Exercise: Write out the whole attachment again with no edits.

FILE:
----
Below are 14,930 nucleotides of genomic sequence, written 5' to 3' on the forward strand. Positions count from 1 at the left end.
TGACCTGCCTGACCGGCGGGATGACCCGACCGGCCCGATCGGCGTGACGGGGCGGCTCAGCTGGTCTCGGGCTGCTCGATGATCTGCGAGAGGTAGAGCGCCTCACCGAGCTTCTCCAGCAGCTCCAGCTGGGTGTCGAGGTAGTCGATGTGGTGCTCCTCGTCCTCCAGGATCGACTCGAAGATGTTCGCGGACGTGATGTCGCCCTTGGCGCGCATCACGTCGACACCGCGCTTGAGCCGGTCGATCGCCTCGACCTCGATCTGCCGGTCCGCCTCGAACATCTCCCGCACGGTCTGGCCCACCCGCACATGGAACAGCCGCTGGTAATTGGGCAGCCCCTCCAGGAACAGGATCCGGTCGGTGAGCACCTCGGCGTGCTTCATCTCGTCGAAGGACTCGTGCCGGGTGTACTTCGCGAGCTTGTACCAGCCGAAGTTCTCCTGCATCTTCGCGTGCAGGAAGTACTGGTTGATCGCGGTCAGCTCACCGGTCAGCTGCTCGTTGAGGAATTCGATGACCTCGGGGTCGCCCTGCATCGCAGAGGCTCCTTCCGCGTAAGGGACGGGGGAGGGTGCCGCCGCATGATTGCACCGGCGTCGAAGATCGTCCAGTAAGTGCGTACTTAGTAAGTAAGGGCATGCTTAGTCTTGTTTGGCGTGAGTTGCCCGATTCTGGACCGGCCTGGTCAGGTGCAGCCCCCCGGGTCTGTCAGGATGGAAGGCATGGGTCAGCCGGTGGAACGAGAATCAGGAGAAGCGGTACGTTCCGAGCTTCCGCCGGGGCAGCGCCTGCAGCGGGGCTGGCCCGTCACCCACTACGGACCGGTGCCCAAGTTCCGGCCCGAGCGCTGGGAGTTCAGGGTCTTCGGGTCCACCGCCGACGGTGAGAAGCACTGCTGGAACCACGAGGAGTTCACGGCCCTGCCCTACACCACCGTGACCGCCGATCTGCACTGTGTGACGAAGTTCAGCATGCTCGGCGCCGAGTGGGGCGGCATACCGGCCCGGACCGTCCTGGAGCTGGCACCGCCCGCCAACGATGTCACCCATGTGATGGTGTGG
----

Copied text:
Below are 14,930 nucleotides of genomic sequence, written 5' to 3' on the forward strand. Positions count from 1 at the left end.
TGACCTGCCTGACCGGCGGGATGACCCGACCGGCCCGATCGGCGTGACGGGGCGGCTCAGCTGGTCTCGGGCTGCTCGATGATCTGCGAGAGGTAGAGCGCCTCACCGAGCTTCTCCAGCAGCTCCAGCTGGGTGTCGAGGTAGTCGATGTGGTGCTCCTCGTCCTCCAGGATCGACTCGAAGATGTTCGCGGACGTGATGTCGCCCTTGGCGCGCATCACGTCGACACCGCGCTTGAGCCGGTCGATCGCCTCGACCTCGATCTGCCGGTCCGCCTCGAACATCTCCCGCACGGTCTGGCCCACCCGCACATGGAACAGCCGCTGGTAATTGGGCAGCCCCTCCAGGAACAGGATCCGGTCGGTGAGCACCTCGGCGTGCTTCATCTCGTCGAAGGACTCGTGCCGGGTGTACTTCGCGAGCTTGTACCAGCCGAAGTTCTCCTGCATCTTCGCGTGCAGGAAGTACTGGTTGATCGCGGTCAGCTCACCGGTCAGCTGCTCGTTGAGGAATTCGATGACCTCGGGGTCGCCCTGCATCGCAGAGGCTCCTTCCGCGTAAGGGACGGGGGAGGGTGCCGCCGCATGATTGCACCGGCGTCGAAGATCGTCCAGTAAGTGCGTACTTAGTAAGTAAGGGCATGCTTAGTCTTGTTTGGCGTGAGTTGCCCGATTCTGGACCGGCCTGGTCAGGTGCAGCCCCCCGGGTCTGTCAGGATGGAAGGCATGGGTCAGCCGGTGGAACGAGAATCAGGAGAAGCGGTACGTTCCGAGCTTCCGCCGGGGCAGCGCCTGCAGCGGGGCTGGCCCGTCACCCACTACGGACCGGTGCCCAAGTTCCGGCCCGAGCGCTGGGAGTTCAGGGTCTTCGGGTCCACCGCCGACGGTGAGAAGCACTGCTGGAACCACGAGGAGTTCACGGCCCTGCCCTACACCACCGTGACCGCCGATCTGCACTGTGTGACGAAGTTCAGCATGCTCGGCGCCGAGTGGGGCGGCATACCGGCCCGGACCGTCCTGGAGCTGGCACCGCCCGCCAACGATGTCACCCATGTGATGGTGTGG